Few Federal Employees Participate in School of Public Service Indigenous Training Sessions


The federal government offers its employees a variety of Aboriginal cultural awareness and awareness programs through the Canada School of Public Service (CSPS), but attendance at optional sessions is relatively low.

The CSPS offers 15 different training sessions on Indigenous issues known as the Indigenous Training Series, but less than a fifth of public servants attended a single session, according to CSPS figures, which were included in a response to a submitted order paper question. by NDP MP Bonita Zarrillo.

The most followed session, called Reflecting on Cultural Biases: Indigenous Perspectivessaw 51,430 public servants participate in June this year.

According to the Treasury Board of Canada, the federal government employed up to 319,601 people in 2021, meaning that the most attended training session had about 16% civil servants.

Other sessions, including Taking steps towards Indigenous reconciliationsaw turnout rates below 1%, with just over 1,000 attendees.

“Disappointing, but not surprising,” says former bureaucrat

According to a ministry spokesperson, employees of Indigenous Services Canada and Crown-Indigenous Relations and Northern Affairs Canada are required to complete 15 hours of culturally appropriate learning each year.

But there is no government-wide directive for mandatory training on Indigenous topics, the Treasury Board of Canada said in response to the same question on the Order Paper.

Low attendance rates for training sessions are “disappointing, but not surprising,” said Letitia Wells, a former federal employee and plaintiff in a class action lawsuit alleging systemic discrimination in the federal public service.

“Confronting racism when you are part of an organization that has that same racism embedded in its culture is painful,” Wells said in an emailed statement.

The Truth and Reconciliation Commission’s Call to Action 57 states that governments should provide public servants with training on the history of Indigenous peoples, including residential schools, Indigenous law and Crown relations.

A statement from the office of Treasury Board President Mona Fortier says the CSPS provides a number of training resources on Indigenous topics, but departments are responsible for determining what is made mandatory. The release also says that some organizations have tenure-specific training.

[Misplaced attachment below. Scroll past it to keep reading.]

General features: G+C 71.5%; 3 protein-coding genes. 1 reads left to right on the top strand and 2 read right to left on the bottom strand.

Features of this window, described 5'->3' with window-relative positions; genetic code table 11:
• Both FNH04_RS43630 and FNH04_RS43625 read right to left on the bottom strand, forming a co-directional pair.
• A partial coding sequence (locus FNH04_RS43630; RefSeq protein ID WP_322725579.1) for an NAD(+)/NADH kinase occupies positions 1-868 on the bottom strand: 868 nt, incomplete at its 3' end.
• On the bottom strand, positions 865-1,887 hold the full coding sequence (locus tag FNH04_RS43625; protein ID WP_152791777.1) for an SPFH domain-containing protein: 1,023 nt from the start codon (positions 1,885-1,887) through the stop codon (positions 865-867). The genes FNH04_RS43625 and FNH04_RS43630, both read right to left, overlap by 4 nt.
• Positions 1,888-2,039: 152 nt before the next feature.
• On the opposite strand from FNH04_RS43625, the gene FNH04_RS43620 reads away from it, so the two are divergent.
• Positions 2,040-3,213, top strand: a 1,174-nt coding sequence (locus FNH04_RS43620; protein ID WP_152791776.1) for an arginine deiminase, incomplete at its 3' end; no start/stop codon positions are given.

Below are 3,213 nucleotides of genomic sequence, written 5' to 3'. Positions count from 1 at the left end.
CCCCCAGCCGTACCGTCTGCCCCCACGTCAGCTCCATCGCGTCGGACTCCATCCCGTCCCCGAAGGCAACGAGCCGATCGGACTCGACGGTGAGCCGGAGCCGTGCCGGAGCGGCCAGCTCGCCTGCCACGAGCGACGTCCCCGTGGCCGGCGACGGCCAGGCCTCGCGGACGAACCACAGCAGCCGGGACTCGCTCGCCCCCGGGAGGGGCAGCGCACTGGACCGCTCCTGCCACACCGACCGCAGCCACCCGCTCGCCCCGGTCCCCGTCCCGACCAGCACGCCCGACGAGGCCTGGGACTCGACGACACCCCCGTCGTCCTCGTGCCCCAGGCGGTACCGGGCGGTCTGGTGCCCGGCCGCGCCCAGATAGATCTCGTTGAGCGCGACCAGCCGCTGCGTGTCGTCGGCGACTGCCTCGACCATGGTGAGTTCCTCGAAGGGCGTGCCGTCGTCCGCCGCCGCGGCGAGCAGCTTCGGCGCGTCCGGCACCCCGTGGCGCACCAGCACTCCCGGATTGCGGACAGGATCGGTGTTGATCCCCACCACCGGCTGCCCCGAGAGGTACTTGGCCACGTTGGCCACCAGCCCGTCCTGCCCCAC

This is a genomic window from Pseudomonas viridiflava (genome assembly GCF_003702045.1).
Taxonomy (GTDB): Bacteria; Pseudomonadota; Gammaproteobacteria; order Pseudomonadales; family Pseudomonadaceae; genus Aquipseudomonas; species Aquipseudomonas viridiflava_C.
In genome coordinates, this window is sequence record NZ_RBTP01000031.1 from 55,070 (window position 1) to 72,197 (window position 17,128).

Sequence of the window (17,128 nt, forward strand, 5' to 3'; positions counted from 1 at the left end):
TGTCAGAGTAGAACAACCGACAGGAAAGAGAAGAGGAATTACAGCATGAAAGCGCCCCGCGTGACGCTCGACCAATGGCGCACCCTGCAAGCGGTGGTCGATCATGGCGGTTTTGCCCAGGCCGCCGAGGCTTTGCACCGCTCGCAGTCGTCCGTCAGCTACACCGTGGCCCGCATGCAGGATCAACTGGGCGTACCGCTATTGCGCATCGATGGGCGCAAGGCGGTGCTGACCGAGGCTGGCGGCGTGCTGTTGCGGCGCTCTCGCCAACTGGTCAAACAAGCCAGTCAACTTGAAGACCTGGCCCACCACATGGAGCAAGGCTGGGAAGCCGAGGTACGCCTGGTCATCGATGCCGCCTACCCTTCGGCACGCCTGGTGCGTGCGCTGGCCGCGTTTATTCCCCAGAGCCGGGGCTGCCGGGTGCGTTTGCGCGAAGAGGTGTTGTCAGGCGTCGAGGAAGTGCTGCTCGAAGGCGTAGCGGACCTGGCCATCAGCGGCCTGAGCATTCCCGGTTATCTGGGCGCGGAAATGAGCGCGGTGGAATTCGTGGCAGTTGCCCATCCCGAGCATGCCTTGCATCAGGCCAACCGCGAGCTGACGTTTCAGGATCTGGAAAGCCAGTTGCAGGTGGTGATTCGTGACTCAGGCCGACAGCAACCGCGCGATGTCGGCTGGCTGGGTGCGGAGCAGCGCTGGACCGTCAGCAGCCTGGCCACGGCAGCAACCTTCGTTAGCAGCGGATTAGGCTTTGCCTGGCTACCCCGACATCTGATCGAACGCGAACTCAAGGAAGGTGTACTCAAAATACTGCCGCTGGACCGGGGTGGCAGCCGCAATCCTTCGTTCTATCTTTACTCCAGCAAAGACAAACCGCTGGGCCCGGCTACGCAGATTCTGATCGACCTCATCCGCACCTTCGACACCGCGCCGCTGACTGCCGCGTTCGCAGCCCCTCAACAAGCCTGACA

WATCH | Progress on the TRC Calls to Action is progressing slower than expected:

Progress on TRC calls to action progressing slower than expected

Progress on the 94 calls to action outlined in the Truth and Reconciliation Commission’s final report, released in 2015, is progressing more slowly than many had hoped. Today, only about 10% of those calls are answered completely.

But Chris Aylward, national president of the PSAC, Canada’s largest public service union, said the Treasury Board had refused to accept mandatory training on Indigenous issues at the bargaining table in the past.

“These low participation rates reinforce our call for mandatory training on systemic racism, Indigenous issues and harassment for all federal public service workers and managers,” Aylward said in a statement.

Meanwhile, the Inuit Tapiriit Kanatami (ITK), the national organization representing Inuit, said it was working with the CSPS to develop mandatory training for civil servants.

“We are working with the Canada School of Public Service to develop and deliver mandatory training for all public servants and provide essential information about Inuit in Canada and the role public servants must play in fostering and supporting partnership between Inuit and the Crown. said a statement from ITK.

New Democrat MP Lori Idlout stands during Question Period in the House of Commons on Thursday, June 16, 2022. (Justin Tang/The Canadian Press)

New Democrat MP Lori Idlout said it was “unfortunate” the optional sessions weren’t more popular and she was surprised to hear that the government-wide mandatory sessions aren’t already in place. square.

“For too long, the history of how Indigenous peoples in Canada have been treated [has] hidden or ignored,” Idlout told CBC.

“These kinds of statistics show that there is still a lot of work to be done to ensure that there is a better understanding of why these relationships [between governments and Indigenous people] are so important.”

RCMP among the lowest in terms of participation

The RCMP recorded some of the lowest turnout rates of any government department and agency, with even lower rates among uniformed officers.

Out of 19,000 RCMP regular members, only 61 have taken the cultural bias training mentioned above, while 223 out of more than 8,300 RCMP officers have taken the same course. Only four ministers’ staff have taken the same cultural bias training.

Idlout said she often hears the government say it is committed to reconciliation, but commitment is not enough.

“[Reconciliation] is so important now that we cannot just expect to hear about levels of commitment from governments,” she said.

“We need to go beyond empathy and make sure we’re working on action.”


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